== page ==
April 29, 2017
The website Football Outsiders has metrics that evaluate pretty much every facet of the game, and while their numbers don’t need to be taken as gospel, they do a better job than most. And on special teams the last three seasons, the Eagles have ranked 1st, 10th, and 1st overall.
This consistence has made Dave Fipp somewhat of a cult hero among Birds fans:
The Eagles place a heavier emphasis on special teams than most NFL teams, and Fipp’s units have been successful. That is partially why the Eagles' fourth-round pick (118th overall), North Carolina wide receiver Mack Hollins, interested the front office.
Many drafted receivers enter the NFL and are forced to play special teams for the first time in a while. This won’t be the case for Hollins, a former walk-on at North Carolina who already knows what this is like.
“Special teams is really the way I got on the field,” Hollins said on a conference call Saturday. “I walked on and redshirted my first year and special teams was how I got my opportunity to travel with the team.”
So basically, Hollins has been through this process before. He became a captain after his freshman season at UNC and ended up playing all four special teams units in college: kickoff, kickoff return, punt, and punt return.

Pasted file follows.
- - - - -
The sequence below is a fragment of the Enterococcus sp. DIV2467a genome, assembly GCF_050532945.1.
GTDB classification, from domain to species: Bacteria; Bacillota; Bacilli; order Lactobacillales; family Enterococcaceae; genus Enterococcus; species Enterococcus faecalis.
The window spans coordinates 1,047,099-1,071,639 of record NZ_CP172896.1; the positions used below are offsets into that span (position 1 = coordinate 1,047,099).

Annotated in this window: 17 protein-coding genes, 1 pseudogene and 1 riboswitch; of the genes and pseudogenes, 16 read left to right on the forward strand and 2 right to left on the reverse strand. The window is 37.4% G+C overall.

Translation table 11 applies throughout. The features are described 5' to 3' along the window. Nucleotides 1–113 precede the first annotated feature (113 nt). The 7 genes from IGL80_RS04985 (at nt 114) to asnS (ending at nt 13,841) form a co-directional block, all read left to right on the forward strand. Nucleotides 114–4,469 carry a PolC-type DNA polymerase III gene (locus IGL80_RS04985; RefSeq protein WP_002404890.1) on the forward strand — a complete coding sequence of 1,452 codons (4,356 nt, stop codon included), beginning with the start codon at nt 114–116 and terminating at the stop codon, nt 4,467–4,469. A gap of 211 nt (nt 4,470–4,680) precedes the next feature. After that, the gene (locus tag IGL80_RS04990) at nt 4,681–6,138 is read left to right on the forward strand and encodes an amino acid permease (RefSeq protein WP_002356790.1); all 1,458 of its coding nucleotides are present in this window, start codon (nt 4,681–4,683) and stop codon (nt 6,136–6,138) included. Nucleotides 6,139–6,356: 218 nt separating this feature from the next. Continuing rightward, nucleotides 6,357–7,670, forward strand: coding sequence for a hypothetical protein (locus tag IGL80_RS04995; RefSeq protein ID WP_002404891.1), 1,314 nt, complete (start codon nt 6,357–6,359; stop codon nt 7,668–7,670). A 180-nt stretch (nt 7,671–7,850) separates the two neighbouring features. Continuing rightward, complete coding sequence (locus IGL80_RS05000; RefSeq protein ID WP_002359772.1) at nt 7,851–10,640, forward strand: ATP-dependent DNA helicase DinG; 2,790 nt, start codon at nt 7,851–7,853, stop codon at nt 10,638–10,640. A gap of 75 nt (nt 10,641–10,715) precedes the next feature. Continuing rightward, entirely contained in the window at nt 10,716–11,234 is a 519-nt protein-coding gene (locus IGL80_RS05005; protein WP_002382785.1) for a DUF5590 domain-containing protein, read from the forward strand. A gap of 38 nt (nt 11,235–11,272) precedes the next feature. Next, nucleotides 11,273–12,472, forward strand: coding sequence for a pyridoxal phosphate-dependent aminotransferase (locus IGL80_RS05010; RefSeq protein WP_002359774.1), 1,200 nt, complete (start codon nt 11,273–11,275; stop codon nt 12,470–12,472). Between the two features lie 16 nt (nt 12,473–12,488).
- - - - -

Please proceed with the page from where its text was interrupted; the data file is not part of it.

With his college success and the Eagles team success (on special teams, anyway), the Rockville, Maryland native said it was “heaven-sent” that he landed in Philly.
“You got one opportunity, one play to make a difference and I take that play very seriously,” Hollins said. “I know a lot of college players kind of let their pride get in the way, but I think special teams is either field position or points. So, it’s just as important as any offensive or defensive snap.”
We don’t want to downplay the rest of Hollins’ game. The 6’4”, 210-pound receiver will get his chance as a red-zone threat, and in college he caught 20 touchdowns in 33 games. Repped by the same agency as Carson Wentz, he worked out with the Eagles quarterback during the pre-draft process in California.
Hollins is an interesting guy — he owns a couple of snakes, which is nothing compared to his dad, who somehow had a pet lion growing up — and we’ll see what he can do over the following weeks. But one thing is for sure: the Eagles receiving corps just became a more competitive place now with the addition of a player in Hollins who might contribute in multiple areas.
“Special teams is limitless for me,” he said. “I think you can learn and always become a better special teams player. And Coach Fipp is the guy that I would definitely want to be learning under.”
Follow Rich on Twitter: @rich_hofmann
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